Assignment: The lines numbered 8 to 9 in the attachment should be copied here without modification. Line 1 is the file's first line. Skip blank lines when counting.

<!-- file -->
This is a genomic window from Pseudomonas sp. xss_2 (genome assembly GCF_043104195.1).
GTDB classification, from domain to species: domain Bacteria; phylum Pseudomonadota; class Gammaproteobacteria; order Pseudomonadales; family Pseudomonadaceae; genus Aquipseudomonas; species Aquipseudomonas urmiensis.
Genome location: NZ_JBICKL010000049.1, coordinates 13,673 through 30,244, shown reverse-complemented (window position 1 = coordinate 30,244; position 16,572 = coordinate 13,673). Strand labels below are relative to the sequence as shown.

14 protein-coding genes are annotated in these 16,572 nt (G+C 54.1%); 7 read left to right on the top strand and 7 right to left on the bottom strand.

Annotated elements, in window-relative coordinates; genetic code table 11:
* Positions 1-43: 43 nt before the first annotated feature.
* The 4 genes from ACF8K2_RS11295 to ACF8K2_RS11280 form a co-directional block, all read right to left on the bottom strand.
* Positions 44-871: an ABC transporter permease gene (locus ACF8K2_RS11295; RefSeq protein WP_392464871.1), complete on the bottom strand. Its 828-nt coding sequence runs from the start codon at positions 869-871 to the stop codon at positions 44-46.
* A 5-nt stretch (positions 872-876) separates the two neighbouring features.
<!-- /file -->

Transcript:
* Positions 44-871: an ABC transporter permease gene (locus ACF8K2_RS11295; RefSeq protein WP_392464871.1), complete on the bottom strand. Its 828-nt coding sequence runs from the start codon at positions 869-871 to the stop codon at positions 44-46.
* A 5-nt stretch (positions 872-876) separates the two neighbouring features.